Tuesday, July 01, 2008

Pedestal Table: The Spider

Traditionally, pedestal tables have a steel brace called a spider attached to their undersides which serves to protect the joint between the legs and column from the stresses of being moved around on the floor.   When made properly, and with modern glues, the long sliding-dovetail joint that attaches the legs is quite robust.  Even so, over the years that joint is bound to suffer a lot of stress from the weight of everything above it including the tabletop itself.  The photo below shows the underside of the pedestal without a spider.  In it you can see the ends of the dovetail-shaped tenons that slide into corresponding mortises on the column.

The first step in making a spider is to come up with a template.  I like to make the central disk separate from the tines that attach to the legs.  That way, the tines can be individually tweaked until they're perfectly centered on their respective legs.  Once I have each tine where I want it, I attach it to the disk with a little spot of glue.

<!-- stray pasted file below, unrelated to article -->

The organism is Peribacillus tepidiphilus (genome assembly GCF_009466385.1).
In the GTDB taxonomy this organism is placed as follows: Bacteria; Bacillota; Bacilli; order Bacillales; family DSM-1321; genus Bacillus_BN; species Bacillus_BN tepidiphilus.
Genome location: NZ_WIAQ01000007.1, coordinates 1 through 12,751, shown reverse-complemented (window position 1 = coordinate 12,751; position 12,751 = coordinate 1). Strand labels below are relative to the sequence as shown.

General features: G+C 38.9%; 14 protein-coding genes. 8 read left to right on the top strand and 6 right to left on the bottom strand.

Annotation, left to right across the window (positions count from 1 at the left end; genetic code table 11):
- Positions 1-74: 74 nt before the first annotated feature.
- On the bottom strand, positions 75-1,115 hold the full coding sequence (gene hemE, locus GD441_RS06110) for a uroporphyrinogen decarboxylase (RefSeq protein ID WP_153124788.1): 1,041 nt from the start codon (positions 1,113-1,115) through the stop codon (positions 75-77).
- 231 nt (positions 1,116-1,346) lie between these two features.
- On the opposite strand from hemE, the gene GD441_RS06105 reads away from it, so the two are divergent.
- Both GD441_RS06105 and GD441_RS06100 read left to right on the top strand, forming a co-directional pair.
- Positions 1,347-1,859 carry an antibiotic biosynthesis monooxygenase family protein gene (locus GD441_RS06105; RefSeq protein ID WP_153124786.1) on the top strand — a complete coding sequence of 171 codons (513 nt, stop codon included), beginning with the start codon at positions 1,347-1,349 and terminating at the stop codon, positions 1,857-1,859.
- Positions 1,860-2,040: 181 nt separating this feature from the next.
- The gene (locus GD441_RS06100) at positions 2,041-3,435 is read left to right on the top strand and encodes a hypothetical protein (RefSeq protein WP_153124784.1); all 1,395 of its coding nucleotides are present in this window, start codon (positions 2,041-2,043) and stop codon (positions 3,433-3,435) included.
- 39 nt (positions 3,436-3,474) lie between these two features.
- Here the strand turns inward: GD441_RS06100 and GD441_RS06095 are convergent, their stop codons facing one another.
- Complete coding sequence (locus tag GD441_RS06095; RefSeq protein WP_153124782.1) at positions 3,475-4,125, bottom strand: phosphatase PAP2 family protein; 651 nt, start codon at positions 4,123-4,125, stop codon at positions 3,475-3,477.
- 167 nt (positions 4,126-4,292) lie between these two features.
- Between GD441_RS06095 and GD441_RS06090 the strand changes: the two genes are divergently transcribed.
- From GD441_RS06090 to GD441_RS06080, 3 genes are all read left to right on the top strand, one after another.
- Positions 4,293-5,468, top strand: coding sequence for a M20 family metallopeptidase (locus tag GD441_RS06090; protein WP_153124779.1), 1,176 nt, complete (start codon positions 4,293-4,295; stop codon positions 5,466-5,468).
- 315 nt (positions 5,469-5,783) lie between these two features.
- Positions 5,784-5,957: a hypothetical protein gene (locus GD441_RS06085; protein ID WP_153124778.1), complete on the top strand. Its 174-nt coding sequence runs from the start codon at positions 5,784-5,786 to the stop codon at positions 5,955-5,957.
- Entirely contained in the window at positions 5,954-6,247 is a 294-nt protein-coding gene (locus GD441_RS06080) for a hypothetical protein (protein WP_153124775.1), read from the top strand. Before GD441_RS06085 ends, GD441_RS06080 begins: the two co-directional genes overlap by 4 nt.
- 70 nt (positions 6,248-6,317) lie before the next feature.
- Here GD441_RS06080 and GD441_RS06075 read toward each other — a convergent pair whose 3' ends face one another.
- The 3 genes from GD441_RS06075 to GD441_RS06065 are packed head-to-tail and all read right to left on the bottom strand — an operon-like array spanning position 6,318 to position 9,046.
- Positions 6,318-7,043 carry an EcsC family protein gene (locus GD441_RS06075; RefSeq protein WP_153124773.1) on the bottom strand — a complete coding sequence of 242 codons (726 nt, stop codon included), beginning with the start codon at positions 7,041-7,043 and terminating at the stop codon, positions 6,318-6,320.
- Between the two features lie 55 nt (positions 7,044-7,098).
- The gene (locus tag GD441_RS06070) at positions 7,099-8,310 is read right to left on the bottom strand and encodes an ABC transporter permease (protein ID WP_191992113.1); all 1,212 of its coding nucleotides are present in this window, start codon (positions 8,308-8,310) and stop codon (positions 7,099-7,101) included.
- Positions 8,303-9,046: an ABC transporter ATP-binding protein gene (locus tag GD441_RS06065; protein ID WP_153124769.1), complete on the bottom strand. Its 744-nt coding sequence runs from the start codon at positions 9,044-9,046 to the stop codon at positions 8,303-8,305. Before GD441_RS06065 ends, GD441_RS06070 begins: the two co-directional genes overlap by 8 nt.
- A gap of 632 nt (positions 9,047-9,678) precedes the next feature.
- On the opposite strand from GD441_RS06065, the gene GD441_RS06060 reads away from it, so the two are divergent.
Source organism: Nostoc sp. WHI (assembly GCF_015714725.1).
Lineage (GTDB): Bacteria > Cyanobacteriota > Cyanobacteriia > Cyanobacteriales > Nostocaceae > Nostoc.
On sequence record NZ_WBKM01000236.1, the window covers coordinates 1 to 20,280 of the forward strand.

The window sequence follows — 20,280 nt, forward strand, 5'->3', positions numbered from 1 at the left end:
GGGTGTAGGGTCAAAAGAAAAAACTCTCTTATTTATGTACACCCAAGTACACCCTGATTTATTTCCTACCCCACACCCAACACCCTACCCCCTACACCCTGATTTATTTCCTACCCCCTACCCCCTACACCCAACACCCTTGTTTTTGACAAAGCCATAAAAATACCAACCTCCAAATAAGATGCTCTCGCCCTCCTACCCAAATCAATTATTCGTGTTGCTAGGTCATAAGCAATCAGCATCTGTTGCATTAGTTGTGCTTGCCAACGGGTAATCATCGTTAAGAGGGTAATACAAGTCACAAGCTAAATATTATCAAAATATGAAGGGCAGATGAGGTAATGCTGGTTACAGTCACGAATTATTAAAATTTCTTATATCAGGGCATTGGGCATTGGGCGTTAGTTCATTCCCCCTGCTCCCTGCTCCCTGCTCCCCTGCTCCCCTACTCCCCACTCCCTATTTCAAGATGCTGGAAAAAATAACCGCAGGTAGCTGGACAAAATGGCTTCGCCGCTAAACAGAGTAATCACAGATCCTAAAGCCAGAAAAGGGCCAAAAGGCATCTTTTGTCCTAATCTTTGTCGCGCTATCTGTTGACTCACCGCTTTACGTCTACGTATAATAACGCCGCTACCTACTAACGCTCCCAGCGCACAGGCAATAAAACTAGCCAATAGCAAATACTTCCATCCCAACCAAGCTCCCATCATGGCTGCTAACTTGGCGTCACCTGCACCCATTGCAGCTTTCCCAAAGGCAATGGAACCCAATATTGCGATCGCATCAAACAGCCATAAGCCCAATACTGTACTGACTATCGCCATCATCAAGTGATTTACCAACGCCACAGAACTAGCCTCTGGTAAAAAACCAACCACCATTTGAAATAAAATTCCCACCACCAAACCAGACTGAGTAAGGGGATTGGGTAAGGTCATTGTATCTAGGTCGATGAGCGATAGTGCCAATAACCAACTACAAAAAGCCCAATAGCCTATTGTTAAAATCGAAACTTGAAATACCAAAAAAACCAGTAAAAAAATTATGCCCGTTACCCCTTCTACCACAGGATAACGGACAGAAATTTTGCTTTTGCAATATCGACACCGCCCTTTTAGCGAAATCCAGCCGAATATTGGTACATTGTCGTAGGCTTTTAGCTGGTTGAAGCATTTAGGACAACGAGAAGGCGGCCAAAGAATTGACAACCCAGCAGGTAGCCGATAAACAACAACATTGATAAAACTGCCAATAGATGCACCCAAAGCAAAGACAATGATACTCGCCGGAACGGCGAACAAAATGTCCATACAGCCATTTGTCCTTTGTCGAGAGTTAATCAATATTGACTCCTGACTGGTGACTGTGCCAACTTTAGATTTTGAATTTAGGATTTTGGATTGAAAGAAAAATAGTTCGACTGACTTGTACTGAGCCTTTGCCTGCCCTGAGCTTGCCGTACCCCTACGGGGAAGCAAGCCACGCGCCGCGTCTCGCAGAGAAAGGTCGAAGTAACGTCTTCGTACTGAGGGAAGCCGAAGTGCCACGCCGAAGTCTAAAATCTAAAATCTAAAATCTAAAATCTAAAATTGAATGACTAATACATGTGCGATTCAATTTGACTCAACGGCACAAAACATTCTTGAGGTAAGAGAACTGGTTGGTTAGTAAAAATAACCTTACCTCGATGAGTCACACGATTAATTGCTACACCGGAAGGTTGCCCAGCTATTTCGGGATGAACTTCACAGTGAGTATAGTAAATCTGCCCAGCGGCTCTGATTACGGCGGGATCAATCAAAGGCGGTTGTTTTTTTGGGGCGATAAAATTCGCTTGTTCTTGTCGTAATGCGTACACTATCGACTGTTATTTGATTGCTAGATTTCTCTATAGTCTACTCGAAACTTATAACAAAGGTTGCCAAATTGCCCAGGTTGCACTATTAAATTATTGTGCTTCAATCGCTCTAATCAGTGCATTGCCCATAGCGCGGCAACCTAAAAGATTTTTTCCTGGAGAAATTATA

At the shop where I apprenticed, we always made our own spiders from 1/16" thick sheet steel, cutting the pattern with a metal-cutting jigsaw blade.  When I called my old boss Harrison for a couple of reminders about the finer points of spiders, he mentioned that he'd found a local metalworker who would make custom spiders for a very reasonable price.  Below you see the pattern I provided to Larry the Spider Maker and the spider I picked up at his shop this morning.  I was interested to see that the tines were welded on.

A spider should be attached to the pedestal in the four spots between the leg joints and in two spots along the underside of each leg.  I marked the hole locations with a center punch (actually all I had handy was a ground-down nail set) then bored the holes with my drill press set at a very low speed.  I was sure to use plenty of oil as I did so, and I used a scrap of plywood to protect my drill press table from becoming an oily mess.

After countersinking all of the holes, I used a bevel gauge set to the initial angle between the bottom of the column and the legs.  With the spider clamped to my bench I then bent each tine to match that angle.

Once all  of the tines were bent, I was ready to install the spider.

Here's a shot of the spider screwed into place with #10 wood screws.

Tomorrow morning I'll do a little bit more rubbing out and waxing of the finish, and then it will be time to move on to the next project!

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